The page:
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The first time I tried Adderall was at BYU-Idaho before my Book of Mormon class. (Which I loved.) I completely forgot about taking the little blue pill as soon as I swallowed it, and I knew very little about the drug’s euphoric effects, so when it kicked in while my professor was teaching, I thought I was feeling the spirit really strongly because of the Book of Mormon.

“The Spirit” is a sensation all human beings experience, and we now have the brain scanning technology to identify where and how it occurs. Scientists have even invented a “God Helmet” that can induce a person to feel the presence of God!

[READ MORE: The Brain During Religious Experiences]

All religious people ultimately experience “The Spirit” the same way, but they assign different narratives to it depending on their specific beliefs. If you’ve been raised in Mormonism, you’ll likely feel “The Spirit” while singing Mormon hymns, because your brain finds meaning in them and they’re an important part of your religious tribe’s familiar and sacred coming-together rituals. (Community bonding rituals = oxytocin fest!)

Because “The Spirit” can feel so amazing (Who doesn’t love a good boost of dopamine/serotonin/oxytocin?!), many religious people view it as a special experience not found in the same way outside of their religion. Mormons believe you can only have “the Gift of the Holy Ghost” by being baptized in their church, and that it “will guide you into all truth.” Other religions teach similar things. That’s why people from all kinds of faith traditions “know” their church is true—they’ve assigned their particular religious narratives onto a universal human experience, because that’s the lens they see the world through.

One night while Joseph Smith and his followers were in Independence, Missouri, there was a meteor shower that could be seen in certain parts of the country. In his journal, Joseph Smith wrote that the event was a literal fulfillment of the word of God, and a sure sign that the coming of Christ was close at hand. The Seventh Day Adventists had their own (similar) interpretation of it, and believed it to be a “striking and impressive” fulfillment of Christ’s words in Matthew 24:29:

“Immediately after the tribulation of those days shall the sun be darkened, and the moon shall not give her light, and the stars shall fall from heaven, and the powers of the heavens shall be shaken.”


Seventh-day Adventist depiction of an 1833 meteor shower

Scientists who understood what meteor showers are and why they happen would have interpreted such an event very differently. (Just like we interpret things like weather very differently now that we did before we understood it—people used to think drought was a sign of God’s displeasure with them! People also believed that Joseph Smith translated Egyptian papyri into a book of scripture before we had the Rosetta Stone, which showed the papyri to be ordinary funerary texts completely unrelated to anything in The Book of Abraham.)

When I was investigating the LDS Church, I spent one Sunday with the wonderful Mormon family I knew. They’re lovely people and I had a great day full of love and peace that wasn’t normally present in my 16-year-old life, so naturally I felt really good. Because of what I’d been learning about “The Spirit”, I naively believed that how good I felt was confirmation from God that I was going down the right path. It wasn’t, but I wouldn’t understand that for another 6 years! (They should teach a lot more psychology in schools.)

The experience of “The Spirit” can make us feel connected to something greater than ourselves, and help us sense the interconnectedness of all things. (Nothing on our planet exists in a vacuum—energy can only be transferred from one source to another and our human existence is reliant on the complex ecosystem of the earth, as well as other people.) In that sense, it’s special, but it’s not unique—even if people’s individual interpretations of it are. As an atheist, I experience “The Spirit” most strongly when I’m witnessing incredible sights of nature, which make me feel awe and wonder. Those feelings are important and valuable to me. Nature is the “higher force” I feel connected to, and I love life a lot more when I am regularly in touch with it, because “awe” and “wonder” are incredibly fulfilling parts of the human experience.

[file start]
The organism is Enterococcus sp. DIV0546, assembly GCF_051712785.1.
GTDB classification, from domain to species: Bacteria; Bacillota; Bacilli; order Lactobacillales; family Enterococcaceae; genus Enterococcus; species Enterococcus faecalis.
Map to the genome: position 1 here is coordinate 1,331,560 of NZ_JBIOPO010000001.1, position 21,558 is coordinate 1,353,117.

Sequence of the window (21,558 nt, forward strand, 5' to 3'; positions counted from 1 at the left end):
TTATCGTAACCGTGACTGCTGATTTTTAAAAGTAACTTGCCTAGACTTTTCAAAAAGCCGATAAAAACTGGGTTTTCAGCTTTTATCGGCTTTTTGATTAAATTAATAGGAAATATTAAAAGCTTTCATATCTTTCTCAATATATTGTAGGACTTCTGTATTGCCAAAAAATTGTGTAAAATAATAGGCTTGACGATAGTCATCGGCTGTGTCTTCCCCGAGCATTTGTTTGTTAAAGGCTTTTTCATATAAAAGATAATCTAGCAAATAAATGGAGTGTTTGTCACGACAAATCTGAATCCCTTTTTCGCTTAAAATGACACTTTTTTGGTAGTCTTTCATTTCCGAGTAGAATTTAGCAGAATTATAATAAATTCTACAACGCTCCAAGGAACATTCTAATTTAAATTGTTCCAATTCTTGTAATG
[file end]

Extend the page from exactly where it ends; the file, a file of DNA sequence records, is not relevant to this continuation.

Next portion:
Belief in shared myths (religion) helped us evolve as a species, because it fostered co-operation between tribes. Oxytocin is the hormone that makes us feel good when we help others, and it played an important role in the evolution of Homo sapiens. We are a social species, and it was our ability to work together in large numbers that helped us get this far. Feeling “The Spirit” was evolutionarily advantageous, and scientists say that some of us are more genetically predisposed to “sensing God” than others.

[BOOK RECOMMENDATION: Sapiens by Yuval Noah Harari]

There’s an article on about depression, written by a woman whose postpartum depression affected her spiritually. She says, “It seemed as if the Lord had abandoned me and for some reason I didn’t qualify for His love.” She kept her feelings hidden from everyone for a while because she felt so worthless, and when she finally confided in her husband and got a priesthood blessing, she felt better than she had in a long time. (How shocking that sharing your mental health struggles with a loving  spouse can provide so much relief!) When she found out that she was suffering from depression brought on by hormone changes after childbirth, she initially struggled to accept that her problems weren’t spiritual—because Mormons have historically been taught to associate positive mental states, particularly the sensation of “The Spirit”, with righteousness. “What I felt was spiritual in nature, not mental,” she writes. (She later accepted that it was very much mental, but her initial resistance to that idea is very telling, as is’s statement that “Depression makes it difficult to feel any of the fruits of the spirit.”)

It’s important to understand what “The Spirit” actually is, because you can read all the evidence of the church’s falsity in the world and still be convinced that Mormonism is “true”—because you don’t understand that your spiritual experiences aren’t the evidence of truth you’ve been taught to believe they are. (And you’ve been taught that anything contradicting the truth claim’s of the church is from Satan and/or is not to be trusted.)